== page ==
Each of us is a collection of unfinished stories, within other stories.
We are fully linked with our surroundings in time, space, matter/energy, and causality.
We do not live in straight lines.
We truly do exist in a web, a network, a maze…

Everything in the universe is genetically cousin to everything else.

Which is why a growing number of people around the world
are beginning to recognise that our modern life-style and poll-driven politicians are
        harming other creatures,
        diminishing the functioning of ecosystems, and
        altering global climate patterns.

Biology 101 teaches us that if amoebas are inserted into a drop of water,
their numbers will expand, until they become so densely populated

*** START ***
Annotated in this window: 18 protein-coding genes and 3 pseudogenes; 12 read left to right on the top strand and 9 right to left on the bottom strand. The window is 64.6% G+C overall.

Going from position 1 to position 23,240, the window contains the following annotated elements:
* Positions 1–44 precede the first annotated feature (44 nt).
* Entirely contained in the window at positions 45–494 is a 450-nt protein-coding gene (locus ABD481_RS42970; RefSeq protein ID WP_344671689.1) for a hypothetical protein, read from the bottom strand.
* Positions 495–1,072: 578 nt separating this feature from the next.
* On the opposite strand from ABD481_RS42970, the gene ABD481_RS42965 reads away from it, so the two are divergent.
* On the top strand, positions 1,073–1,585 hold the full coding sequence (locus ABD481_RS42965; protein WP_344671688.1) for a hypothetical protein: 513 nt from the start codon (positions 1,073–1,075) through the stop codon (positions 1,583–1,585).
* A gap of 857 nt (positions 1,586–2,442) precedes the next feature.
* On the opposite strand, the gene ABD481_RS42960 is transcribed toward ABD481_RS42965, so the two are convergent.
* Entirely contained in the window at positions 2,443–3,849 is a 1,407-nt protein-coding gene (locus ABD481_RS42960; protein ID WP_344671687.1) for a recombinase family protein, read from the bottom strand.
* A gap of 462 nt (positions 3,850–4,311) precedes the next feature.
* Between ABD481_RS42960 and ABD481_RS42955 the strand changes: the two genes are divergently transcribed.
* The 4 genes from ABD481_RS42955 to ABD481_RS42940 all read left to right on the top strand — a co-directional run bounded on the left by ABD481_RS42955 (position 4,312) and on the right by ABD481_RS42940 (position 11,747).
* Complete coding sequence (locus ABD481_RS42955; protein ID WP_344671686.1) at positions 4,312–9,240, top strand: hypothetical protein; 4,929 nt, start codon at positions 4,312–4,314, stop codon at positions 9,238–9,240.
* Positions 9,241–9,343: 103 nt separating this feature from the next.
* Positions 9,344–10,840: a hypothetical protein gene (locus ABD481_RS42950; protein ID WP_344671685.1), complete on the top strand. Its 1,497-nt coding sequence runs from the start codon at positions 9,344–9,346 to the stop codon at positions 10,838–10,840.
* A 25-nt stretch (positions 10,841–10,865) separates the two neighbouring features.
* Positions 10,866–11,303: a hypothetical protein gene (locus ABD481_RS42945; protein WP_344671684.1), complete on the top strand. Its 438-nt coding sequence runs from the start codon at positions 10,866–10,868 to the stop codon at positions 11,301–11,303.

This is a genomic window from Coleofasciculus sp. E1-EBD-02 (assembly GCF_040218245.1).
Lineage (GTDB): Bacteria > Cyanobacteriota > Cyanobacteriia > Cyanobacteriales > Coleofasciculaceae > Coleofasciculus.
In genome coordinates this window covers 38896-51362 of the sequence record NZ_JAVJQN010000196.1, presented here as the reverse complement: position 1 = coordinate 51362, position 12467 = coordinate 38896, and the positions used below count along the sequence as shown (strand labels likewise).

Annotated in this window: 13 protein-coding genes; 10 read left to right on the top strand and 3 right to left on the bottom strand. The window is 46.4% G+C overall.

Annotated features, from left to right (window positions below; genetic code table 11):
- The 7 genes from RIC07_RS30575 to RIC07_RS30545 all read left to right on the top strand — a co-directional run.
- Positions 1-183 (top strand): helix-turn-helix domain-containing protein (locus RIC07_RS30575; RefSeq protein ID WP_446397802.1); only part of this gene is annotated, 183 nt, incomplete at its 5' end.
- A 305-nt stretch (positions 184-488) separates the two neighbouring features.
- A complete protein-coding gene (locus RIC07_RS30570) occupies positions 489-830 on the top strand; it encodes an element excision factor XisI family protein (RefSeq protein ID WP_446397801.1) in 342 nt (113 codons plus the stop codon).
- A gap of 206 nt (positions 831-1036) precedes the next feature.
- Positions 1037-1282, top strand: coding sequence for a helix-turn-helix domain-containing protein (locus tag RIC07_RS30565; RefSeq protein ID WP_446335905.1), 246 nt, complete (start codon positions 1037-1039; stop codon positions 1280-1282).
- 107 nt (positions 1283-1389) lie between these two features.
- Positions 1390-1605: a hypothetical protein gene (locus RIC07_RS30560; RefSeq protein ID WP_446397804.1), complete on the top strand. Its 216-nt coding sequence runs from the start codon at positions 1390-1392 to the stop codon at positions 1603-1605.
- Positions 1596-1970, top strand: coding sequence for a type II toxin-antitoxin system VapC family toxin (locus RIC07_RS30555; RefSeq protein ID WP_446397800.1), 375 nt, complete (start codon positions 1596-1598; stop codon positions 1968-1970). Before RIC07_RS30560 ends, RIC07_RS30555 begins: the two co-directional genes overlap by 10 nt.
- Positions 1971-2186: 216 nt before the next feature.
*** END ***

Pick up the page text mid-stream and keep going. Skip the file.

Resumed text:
they deplete their essential nutrients, and die en masse.

The drop of water again becomes uninhabited and sterile.
We humans are doing the same thing on planet Earth.

We are yet to learn from basic biology.
We are yet to learn that humans must cooperate with nature's processes,
        and if we can do that, then we can develop purposes
        less likely to be frustrated by nature.

We are yet to learn that a debate between people who actually know stuff
and people who just don't like what the experts have to say,
        is not a 'balanced' debate. It’s a waste of time.

 And as Second Peoples connected to Seas and Oceans, we are yet to learn
from the heritage of 60,000 years of interactions between First Peoples and Land.

There is no good reason to believe that taking nature to heart
        leaves a person with any fewer spiritual benefits
        than taking to heart the teachings of supernaturalist traditions.

Neither do we need to think the sacred is a separate ‘supernatural’ sphere of life,
driven by blinding-light revelations.